Story by Sarah LeBlanc
Photo by Larissa Wurm
Two 3D printers are confirmed on Drake’s campus.
These machines have the capacity to take a digital file of “a three-dimensional product and render it using physical materials,” said educational technologist Jerel Krueger.
While Krueger notes that these advanced printers on campus print objects made of extruded plastic, currently, other machines have the ability to print from bronze, steel and even organic materials.
The 3D printer has created a category of its own.
“3D printing has the potential to be the next defining technology” in society, allowing us to “do the same thing with objects that the Internet lets us do with data,” Krueger said.
Jerome Hilshcer, learning technology specialist in the Office of Information and Technology department (OIT), explains the printer as device with the ability to take “something that’s theoretical and making it practical, something you can touch and hold.”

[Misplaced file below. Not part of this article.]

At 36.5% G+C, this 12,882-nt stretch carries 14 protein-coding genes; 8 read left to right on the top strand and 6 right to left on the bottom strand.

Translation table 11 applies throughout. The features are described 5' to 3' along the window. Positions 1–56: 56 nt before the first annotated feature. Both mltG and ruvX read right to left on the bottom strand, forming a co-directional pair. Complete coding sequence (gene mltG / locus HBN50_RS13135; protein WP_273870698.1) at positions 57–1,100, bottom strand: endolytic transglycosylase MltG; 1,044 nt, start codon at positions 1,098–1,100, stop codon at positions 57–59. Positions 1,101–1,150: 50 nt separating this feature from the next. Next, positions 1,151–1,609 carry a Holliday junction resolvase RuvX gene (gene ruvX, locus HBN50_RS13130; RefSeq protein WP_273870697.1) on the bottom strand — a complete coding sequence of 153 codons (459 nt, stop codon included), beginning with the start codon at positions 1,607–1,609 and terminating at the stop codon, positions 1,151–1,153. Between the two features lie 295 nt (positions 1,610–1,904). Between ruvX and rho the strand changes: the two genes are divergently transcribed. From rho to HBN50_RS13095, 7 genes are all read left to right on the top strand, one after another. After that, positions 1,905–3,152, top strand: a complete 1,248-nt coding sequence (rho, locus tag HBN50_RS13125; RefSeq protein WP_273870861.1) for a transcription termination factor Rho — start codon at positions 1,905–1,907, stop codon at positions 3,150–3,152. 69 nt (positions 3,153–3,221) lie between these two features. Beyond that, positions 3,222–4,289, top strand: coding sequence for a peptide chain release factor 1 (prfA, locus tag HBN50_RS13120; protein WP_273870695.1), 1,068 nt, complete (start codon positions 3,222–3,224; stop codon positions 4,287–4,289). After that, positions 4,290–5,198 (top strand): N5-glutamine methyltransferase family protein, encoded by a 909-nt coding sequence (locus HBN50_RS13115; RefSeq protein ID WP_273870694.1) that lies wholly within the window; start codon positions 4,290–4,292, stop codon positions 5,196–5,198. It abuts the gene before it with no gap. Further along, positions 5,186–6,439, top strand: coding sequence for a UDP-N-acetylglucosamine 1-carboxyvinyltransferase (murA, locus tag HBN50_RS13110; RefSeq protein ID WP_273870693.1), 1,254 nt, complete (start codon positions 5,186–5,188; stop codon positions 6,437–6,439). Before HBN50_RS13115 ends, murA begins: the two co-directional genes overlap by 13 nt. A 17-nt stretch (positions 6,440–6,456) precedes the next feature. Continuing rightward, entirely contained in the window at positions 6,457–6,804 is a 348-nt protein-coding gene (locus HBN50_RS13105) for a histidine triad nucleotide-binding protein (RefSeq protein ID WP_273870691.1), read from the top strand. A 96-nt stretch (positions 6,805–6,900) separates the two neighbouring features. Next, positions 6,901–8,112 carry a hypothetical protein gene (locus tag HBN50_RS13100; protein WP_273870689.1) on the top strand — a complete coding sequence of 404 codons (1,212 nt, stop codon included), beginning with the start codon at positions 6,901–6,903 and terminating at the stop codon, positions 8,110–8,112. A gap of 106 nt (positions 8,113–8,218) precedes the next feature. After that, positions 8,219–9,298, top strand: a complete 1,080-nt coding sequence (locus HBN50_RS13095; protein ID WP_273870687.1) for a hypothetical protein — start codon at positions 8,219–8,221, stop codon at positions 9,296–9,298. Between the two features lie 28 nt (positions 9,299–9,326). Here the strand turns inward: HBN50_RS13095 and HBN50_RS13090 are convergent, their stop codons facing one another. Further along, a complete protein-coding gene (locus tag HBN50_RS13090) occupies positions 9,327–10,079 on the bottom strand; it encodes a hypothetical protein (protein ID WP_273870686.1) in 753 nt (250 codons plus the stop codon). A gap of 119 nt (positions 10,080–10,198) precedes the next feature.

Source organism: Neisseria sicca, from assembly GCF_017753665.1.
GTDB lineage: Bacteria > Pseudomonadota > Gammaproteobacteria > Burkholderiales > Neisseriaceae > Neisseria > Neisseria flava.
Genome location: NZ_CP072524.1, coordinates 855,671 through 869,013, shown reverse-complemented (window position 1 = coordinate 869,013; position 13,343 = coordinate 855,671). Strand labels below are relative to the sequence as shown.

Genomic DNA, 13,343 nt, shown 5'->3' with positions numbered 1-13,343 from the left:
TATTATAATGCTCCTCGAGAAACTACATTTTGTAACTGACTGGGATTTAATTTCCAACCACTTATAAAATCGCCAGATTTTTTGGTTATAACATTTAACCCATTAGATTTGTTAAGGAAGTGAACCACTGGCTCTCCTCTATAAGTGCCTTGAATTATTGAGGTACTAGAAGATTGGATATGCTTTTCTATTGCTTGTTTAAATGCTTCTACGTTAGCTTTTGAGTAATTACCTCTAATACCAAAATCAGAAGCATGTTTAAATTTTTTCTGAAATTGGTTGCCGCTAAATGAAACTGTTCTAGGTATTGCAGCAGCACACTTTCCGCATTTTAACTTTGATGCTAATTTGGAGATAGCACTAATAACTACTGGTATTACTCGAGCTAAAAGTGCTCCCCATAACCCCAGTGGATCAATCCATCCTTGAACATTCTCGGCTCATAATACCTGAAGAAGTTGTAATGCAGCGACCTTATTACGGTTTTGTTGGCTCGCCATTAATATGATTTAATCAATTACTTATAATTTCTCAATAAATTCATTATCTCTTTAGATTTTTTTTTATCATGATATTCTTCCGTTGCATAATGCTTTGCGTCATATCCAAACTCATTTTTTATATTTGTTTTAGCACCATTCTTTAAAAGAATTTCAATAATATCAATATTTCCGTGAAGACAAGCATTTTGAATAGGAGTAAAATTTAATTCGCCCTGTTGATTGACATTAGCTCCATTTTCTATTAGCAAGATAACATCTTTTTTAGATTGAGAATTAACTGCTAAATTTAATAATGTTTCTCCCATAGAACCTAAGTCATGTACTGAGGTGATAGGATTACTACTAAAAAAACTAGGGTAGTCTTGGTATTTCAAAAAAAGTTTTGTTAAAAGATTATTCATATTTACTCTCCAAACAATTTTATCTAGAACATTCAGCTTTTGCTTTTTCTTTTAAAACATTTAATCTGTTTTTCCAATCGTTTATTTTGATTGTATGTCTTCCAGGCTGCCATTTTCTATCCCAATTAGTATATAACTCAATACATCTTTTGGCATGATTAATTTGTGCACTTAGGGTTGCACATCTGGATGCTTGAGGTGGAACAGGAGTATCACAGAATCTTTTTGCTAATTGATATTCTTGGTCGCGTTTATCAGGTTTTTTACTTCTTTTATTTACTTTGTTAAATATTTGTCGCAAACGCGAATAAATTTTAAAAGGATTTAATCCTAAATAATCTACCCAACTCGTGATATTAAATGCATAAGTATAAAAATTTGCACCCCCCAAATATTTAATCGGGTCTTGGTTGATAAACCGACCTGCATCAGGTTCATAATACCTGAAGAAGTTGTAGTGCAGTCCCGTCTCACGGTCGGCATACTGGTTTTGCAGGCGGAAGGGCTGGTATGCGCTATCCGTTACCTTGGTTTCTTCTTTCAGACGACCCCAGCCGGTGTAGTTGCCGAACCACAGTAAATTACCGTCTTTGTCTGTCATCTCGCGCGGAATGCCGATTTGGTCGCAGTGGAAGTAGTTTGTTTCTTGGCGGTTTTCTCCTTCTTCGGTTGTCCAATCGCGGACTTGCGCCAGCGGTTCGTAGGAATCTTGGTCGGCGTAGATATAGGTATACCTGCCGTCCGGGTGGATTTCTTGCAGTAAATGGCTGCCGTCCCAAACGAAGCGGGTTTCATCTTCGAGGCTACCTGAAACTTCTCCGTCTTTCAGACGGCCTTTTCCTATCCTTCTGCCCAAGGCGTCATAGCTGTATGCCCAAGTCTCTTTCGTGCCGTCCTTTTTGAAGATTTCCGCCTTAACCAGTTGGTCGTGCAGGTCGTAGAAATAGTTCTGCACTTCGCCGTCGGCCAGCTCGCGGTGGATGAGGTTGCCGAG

According to Krueger, 3D printing is just entering a golden age of applications within education and even potentially domestic uses in the home.
The 3D printer has become a device of the Maker Movement, Hilshcer says, in which education encourages learning through building.
Rather than printing an object in its entirety, the device prints pieces of a plastic model with assembly still required.
Whether this invention is used for educational purposes in universities across the country, or in homes to create tools or other household utilities, 3D printers reflect the advancements of technology in and out of the classroom.
While we are just starting to understand the reach of 3D printing, Krueger sees it becoming a mainstream device within the next five to ten years.